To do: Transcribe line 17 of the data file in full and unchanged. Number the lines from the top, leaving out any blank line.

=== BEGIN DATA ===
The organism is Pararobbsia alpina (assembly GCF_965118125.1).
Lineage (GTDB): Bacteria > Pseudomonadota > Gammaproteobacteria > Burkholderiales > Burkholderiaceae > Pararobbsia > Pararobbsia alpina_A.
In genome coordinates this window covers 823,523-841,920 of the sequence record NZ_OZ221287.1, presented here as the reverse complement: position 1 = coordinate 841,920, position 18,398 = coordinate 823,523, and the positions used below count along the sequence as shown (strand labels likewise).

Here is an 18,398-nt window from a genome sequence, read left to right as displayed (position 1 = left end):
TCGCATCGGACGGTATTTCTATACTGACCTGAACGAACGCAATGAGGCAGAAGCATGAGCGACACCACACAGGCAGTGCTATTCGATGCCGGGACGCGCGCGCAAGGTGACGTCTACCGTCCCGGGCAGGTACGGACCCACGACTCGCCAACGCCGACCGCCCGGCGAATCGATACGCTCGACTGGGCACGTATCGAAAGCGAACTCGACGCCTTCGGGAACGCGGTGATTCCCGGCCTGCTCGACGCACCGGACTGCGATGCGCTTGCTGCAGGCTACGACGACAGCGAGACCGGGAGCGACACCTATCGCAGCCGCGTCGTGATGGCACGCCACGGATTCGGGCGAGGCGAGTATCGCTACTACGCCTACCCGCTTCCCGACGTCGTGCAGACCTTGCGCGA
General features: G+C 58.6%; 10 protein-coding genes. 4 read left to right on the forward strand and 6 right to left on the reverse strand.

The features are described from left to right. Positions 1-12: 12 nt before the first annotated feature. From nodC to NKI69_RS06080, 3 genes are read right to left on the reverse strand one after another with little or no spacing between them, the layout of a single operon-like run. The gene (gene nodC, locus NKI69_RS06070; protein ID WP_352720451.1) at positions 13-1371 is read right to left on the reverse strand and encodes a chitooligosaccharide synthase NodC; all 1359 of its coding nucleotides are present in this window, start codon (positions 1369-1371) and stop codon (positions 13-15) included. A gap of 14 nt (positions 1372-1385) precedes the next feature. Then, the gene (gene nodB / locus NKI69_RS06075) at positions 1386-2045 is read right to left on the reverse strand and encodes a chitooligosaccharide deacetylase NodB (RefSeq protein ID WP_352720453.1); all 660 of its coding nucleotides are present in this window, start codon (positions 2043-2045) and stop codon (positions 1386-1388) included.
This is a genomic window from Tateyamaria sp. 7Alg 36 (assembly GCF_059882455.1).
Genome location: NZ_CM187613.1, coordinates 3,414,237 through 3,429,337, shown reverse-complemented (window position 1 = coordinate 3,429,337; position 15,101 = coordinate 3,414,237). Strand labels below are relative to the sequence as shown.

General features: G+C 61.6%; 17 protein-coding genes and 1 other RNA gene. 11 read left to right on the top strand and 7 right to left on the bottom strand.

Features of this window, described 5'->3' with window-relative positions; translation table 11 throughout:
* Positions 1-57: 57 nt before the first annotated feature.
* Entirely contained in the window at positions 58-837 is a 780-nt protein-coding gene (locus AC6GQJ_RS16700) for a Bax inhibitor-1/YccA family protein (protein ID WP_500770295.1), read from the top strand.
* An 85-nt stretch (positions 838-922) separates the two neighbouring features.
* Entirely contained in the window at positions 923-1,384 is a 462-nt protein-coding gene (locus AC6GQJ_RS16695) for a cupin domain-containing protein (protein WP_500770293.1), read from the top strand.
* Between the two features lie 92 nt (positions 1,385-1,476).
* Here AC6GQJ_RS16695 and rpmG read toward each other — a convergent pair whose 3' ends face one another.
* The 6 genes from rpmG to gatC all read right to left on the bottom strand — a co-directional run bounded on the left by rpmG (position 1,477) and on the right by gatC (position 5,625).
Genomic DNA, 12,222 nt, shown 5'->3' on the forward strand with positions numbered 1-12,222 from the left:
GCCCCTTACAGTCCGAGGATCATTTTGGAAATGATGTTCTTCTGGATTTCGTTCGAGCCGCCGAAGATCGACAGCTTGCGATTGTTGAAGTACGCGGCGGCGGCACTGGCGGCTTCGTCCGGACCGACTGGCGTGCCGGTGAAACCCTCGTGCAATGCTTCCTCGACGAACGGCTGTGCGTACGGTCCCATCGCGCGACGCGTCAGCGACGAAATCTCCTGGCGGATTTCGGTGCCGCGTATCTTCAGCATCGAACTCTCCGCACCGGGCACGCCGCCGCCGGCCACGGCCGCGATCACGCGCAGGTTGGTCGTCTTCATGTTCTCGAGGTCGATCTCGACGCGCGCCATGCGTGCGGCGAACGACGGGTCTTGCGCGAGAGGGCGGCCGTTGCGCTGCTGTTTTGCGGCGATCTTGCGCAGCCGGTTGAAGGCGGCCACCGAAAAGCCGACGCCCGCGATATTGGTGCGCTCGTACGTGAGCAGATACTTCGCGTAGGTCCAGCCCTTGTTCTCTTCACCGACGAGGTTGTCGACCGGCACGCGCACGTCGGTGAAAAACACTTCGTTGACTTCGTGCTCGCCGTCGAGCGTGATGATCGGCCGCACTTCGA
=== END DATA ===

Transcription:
* Here AC6GQJ_RS16695 and rpmG read toward each other — a convergent pair whose 3' ends face one another.